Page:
With opposition from U.S. Senate Republicans, Democrats again failed to meet the 60-votes threshold Wednesday needed to move the landmark “Freedom to Vote Act” along for debate.
The bill would expand voter registration, including automatic voter registration and same-day registration, end partisan congressional redistricting, enhance voting by mail, require at least 15 days of early voting for federal elections, and make Election Day a federal holiday.
Apart from voting rights protection, the legislation also aims to promote election integrity, including strengthening campaign finance rules related to Super PACs, cracking down on disinformation, and establishing duty to report foreign election interference.
Sponsored in September by Sen. Amy Klobuchar, D-MN, and led by Sen. Joe Manchin, D-WV, the measure is a compromise bill that scaled back from the For the People Act, which Manchin previously refused to back, citing a lack of bipartisan support.
Manchin has since tried to get Republicans on board with the Freedom to Vote Act. Senate rules allow delay and prolonged debate to prevent votes on a legislation — also known as a filibuster — until proponents of the bill succeed in mounting 60 votes to override the filibuster. With 50 votes in the Senate, Democrats would have needed to win the support of 10 Republicans, but none budged.
On the floor after the vote, Senate majority leader Chuck Schumer, D-NY, blamed Senate Republicans for perpetuating former President Donald Trump’s rhetoric of the “Big Lie” alleging fraud in the 2020 elections.“Capitalizing on this malicious lie, his accolades in conservative-controlled legislatures are now passing laws across the country, making it harder for younger, poorer, urban and nonwhite Americans to participate in elections,” he said.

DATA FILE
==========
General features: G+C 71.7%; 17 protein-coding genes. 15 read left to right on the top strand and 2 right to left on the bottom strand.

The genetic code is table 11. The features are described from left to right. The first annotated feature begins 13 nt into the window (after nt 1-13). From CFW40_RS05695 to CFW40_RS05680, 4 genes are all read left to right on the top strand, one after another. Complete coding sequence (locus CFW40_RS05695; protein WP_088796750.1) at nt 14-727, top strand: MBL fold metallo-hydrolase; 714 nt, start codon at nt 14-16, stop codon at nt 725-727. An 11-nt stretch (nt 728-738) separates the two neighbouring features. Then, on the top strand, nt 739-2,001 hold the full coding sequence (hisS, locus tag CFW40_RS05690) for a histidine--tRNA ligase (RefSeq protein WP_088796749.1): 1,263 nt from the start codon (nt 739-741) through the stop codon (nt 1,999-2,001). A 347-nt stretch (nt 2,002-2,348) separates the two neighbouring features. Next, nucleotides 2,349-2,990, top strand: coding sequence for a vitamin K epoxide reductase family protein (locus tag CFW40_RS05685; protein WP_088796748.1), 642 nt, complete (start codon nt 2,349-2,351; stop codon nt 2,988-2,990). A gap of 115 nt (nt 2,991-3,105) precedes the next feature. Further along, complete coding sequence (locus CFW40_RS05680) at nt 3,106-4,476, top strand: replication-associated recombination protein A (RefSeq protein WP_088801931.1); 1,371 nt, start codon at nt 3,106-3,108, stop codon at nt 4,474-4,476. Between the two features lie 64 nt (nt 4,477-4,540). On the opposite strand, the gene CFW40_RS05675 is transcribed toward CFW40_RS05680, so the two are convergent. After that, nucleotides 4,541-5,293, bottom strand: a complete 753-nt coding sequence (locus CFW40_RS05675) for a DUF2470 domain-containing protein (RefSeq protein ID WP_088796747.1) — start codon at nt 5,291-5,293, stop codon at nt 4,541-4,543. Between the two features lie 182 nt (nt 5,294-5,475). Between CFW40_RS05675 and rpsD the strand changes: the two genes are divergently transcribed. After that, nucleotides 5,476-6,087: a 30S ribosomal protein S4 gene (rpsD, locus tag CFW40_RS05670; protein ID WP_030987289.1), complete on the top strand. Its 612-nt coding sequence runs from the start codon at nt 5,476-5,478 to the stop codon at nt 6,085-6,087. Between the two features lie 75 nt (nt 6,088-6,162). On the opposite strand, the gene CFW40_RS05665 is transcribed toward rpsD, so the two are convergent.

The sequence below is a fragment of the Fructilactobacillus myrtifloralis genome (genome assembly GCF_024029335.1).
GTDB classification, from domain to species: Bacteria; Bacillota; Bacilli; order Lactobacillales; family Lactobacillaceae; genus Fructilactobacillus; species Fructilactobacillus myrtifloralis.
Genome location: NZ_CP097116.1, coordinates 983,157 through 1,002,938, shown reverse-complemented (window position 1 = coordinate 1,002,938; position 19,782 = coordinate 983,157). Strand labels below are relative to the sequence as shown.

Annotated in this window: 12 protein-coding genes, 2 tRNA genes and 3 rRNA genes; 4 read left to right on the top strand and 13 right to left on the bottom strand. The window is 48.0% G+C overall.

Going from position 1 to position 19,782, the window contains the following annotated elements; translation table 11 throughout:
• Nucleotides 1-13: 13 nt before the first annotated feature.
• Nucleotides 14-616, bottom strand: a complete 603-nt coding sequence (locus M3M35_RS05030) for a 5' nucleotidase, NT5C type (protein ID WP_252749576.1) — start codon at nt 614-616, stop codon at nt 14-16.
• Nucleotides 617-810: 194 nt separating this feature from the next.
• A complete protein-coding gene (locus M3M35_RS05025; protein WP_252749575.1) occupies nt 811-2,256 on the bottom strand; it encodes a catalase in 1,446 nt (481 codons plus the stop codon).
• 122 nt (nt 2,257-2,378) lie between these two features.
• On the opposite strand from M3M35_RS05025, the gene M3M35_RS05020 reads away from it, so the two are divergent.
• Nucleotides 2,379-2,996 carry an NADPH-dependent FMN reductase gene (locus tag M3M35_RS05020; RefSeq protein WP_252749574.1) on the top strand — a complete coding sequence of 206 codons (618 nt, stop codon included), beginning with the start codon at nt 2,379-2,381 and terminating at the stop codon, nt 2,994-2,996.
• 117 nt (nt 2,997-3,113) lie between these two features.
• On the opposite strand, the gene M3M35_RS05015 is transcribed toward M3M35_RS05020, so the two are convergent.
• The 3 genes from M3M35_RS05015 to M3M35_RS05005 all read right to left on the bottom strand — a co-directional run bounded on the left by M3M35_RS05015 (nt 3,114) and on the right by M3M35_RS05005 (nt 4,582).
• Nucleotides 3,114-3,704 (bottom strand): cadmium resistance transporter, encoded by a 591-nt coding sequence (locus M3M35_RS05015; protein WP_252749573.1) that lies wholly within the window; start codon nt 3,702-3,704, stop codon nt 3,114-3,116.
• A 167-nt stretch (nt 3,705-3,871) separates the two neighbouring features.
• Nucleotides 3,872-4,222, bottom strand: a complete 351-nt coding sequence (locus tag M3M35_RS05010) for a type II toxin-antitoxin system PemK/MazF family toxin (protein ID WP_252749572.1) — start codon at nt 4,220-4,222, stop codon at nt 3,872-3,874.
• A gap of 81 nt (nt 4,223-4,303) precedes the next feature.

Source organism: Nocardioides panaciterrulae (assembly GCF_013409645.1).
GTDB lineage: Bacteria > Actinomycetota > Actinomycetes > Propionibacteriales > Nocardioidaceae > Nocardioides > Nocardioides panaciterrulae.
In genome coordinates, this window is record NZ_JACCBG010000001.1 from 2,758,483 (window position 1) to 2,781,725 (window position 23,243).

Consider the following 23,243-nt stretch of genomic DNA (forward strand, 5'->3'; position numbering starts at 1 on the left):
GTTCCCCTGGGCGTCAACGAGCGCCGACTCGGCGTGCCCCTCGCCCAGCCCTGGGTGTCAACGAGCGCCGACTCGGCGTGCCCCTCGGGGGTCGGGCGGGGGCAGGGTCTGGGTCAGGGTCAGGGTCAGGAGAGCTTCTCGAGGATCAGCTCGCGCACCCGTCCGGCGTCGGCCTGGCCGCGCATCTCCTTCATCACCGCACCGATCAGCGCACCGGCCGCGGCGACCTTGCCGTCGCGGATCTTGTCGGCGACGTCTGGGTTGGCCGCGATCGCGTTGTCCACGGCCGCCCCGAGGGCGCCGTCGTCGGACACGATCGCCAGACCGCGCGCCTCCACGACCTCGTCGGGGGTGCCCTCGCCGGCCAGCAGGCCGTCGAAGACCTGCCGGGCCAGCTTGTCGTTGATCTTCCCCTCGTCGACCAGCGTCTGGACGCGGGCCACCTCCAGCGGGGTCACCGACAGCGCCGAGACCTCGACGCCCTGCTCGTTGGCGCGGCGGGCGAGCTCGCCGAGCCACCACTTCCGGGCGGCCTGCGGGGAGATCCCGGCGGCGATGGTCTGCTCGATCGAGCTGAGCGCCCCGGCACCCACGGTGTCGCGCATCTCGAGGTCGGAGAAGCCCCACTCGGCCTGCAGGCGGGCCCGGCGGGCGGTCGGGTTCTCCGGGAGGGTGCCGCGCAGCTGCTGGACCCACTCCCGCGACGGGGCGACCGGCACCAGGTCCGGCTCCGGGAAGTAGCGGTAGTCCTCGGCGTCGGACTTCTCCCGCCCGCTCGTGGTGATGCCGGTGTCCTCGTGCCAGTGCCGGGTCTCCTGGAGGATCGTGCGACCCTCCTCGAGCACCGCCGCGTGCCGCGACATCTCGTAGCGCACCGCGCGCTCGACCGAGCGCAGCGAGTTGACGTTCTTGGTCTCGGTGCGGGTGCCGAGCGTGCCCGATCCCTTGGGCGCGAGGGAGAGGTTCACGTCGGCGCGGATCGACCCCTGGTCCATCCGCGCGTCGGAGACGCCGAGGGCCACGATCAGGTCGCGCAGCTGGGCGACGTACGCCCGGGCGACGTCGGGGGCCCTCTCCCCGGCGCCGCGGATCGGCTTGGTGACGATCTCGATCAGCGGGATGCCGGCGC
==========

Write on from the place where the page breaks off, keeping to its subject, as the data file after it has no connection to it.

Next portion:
“By preventing the Senate from functioning as it was intended, Republicans in this body are permitting states to criminalize giving food and water to voters at the polls, Republicans are saying it’s okay to limit polling places and voting hours, and shut the door to more expansive vote by mail,” Schumer added.
Experts at the Brennan Center for Justice called the legislation “the most consequential voting rights and anti-corruption bill passed in more than half a century.“
A press release from the Brennan Center noted that 2020 was a successful election year with a record-high voter participation since 1900. However, 71% of white voters cast ballots, as compared to 58% among other voters, according to the press release. “That gap will only get worse under new state-level voter suppression laws and discriminatory gerrymandering that undermines communities of color’s growing political power,” the press release stated.
“The same faction that is trying to pass laws to bolster the Big Lie are the same faction that is trying to block the Freedom to Vote Act,” said Melissa Price Kromm, director of North Carolina Voters for Clean Elections (pictured at left). “They are the same faction that blocked the Jan 6 investigation, using the same procedures.”
She said North Carolina, like some other states, has seen attacks on voting rights in this legislative session, ranging from proposals to criminalize election administrators for certifying elections “conducted contrary to statutory election law” or soliciting private donations, to a ban on the state Board of Elections and the Attorney General’s Office from settling lawsuits without the participation of legislative leadership. None of the bills has been enacted. These bills show an intent to shift control over election administration from neutral local officials to partisan state actors, she said.
Kromm said, as opposed to leaving the public “barraged by anti-voter bills,” it’s time for legislators to pass voting rights legislation proactively to “protect the guardrails of our democracy.”